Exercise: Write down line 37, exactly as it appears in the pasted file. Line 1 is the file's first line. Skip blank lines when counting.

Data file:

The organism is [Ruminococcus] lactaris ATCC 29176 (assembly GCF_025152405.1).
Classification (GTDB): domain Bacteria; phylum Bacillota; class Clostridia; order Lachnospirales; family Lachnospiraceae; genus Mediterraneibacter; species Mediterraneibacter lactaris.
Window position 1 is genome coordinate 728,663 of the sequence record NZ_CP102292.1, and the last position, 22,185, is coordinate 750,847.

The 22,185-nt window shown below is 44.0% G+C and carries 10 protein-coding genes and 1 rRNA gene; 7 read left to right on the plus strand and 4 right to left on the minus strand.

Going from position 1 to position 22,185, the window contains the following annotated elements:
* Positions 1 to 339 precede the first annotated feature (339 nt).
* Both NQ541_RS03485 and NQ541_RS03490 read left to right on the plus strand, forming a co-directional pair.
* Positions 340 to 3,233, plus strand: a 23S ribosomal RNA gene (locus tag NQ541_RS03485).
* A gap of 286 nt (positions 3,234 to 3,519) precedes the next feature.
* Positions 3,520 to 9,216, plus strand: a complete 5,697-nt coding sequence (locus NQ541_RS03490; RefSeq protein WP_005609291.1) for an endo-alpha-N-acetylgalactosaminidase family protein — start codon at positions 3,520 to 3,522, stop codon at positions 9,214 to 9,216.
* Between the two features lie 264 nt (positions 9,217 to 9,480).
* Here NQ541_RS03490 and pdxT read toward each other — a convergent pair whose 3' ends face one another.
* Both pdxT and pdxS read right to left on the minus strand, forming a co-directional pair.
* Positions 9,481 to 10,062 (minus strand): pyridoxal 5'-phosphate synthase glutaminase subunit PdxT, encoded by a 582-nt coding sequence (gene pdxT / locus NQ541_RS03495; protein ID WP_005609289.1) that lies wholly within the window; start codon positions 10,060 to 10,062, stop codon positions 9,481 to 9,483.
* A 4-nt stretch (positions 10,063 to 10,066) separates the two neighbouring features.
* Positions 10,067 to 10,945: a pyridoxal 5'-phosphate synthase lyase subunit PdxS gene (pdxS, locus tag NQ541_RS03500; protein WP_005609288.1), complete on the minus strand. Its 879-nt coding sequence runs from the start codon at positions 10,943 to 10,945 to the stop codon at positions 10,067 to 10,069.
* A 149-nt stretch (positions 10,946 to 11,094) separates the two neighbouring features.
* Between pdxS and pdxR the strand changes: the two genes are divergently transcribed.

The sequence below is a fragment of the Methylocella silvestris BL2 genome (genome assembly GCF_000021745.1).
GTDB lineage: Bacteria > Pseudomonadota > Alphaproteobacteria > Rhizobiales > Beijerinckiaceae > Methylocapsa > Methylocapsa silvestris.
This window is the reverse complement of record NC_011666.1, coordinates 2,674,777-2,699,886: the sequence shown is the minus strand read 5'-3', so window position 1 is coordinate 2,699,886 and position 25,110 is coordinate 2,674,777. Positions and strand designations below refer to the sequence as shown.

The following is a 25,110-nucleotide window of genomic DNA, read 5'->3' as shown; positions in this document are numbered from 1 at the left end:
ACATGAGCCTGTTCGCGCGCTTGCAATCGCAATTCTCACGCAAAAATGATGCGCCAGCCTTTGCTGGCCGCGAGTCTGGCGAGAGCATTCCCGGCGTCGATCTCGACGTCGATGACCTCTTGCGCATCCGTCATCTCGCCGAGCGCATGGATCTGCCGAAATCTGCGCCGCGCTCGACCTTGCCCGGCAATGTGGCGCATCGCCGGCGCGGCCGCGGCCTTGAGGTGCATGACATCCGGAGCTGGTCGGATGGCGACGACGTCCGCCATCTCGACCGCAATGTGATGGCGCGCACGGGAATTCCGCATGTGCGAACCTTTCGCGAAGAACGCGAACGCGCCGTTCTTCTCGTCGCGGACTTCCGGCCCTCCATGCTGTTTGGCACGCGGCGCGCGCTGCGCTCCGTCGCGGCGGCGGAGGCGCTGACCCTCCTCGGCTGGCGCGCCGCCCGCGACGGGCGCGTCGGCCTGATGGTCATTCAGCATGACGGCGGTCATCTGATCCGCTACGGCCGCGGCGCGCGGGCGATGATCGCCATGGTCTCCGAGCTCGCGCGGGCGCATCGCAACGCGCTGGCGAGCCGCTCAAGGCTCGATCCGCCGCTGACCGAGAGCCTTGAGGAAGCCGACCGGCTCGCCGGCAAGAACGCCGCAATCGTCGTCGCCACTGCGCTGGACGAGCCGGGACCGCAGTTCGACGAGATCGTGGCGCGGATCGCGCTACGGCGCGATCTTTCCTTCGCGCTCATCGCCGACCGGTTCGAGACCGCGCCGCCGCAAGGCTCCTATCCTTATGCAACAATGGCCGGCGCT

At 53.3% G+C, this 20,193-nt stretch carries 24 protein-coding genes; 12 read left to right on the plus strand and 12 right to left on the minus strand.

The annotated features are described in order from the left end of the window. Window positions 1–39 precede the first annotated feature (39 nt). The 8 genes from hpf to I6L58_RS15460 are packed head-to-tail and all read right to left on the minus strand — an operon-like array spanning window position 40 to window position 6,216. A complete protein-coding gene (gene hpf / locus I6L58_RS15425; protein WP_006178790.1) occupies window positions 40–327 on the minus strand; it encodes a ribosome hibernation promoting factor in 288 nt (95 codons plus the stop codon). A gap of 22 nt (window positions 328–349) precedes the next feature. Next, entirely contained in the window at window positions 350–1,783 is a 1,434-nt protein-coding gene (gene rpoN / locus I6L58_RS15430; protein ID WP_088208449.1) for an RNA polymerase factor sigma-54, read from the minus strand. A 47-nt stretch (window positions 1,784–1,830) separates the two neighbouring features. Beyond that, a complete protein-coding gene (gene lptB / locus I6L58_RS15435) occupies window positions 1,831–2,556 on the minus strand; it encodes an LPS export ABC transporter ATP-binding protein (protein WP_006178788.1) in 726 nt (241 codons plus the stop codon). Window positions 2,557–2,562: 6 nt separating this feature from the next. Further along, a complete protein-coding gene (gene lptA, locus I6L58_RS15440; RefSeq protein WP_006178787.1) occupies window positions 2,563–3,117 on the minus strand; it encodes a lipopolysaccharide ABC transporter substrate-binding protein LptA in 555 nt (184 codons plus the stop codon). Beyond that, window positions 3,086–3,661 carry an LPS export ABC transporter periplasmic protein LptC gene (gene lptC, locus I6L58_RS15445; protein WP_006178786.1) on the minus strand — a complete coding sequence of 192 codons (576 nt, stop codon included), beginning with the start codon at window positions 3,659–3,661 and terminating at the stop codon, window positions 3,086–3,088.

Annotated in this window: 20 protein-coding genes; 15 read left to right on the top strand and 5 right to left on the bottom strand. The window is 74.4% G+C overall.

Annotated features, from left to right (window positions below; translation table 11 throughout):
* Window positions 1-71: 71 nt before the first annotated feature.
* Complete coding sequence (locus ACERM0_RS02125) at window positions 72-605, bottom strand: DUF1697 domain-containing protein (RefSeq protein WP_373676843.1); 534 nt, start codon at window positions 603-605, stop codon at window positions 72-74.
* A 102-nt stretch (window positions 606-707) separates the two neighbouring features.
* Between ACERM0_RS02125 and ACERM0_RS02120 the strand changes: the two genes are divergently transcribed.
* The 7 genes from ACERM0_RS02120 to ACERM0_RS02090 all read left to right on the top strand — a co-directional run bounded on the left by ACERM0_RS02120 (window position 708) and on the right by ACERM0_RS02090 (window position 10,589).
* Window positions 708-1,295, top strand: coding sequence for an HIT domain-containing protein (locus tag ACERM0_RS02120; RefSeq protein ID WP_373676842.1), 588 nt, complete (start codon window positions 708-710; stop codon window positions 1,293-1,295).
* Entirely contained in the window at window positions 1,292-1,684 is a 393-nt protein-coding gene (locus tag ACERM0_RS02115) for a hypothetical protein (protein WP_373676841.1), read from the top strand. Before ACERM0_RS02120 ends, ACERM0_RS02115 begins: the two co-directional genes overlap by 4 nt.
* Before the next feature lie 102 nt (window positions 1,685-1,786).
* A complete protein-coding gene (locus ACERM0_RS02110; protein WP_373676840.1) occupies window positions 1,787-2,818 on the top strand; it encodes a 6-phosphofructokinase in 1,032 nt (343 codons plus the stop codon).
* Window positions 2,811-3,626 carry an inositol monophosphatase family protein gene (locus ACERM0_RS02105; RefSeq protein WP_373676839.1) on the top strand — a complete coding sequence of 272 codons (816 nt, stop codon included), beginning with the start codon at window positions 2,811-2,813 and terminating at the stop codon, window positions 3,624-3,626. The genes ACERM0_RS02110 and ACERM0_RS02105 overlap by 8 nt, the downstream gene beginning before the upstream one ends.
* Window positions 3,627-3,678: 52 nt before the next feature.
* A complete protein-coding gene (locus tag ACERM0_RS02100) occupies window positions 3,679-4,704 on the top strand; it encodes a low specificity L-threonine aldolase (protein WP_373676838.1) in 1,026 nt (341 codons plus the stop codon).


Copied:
* Window positions 2,811-3,626 carry an inositol monophosphatase family protein gene (locus ACERM0_RS02105; RefSeq protein WP_373676839.1) on the top strand — a complete coding sequence of 272 codons (816 nt, stop codon included), beginning with the start codon at window positions 2,811-2,813 and terminating at the stop codon, window positions 3,624-3,626. The genes ACERM0_RS02110 and ACERM0_RS02105 overlap by 8 nt, the downstream gene beginning before the upstream one ends.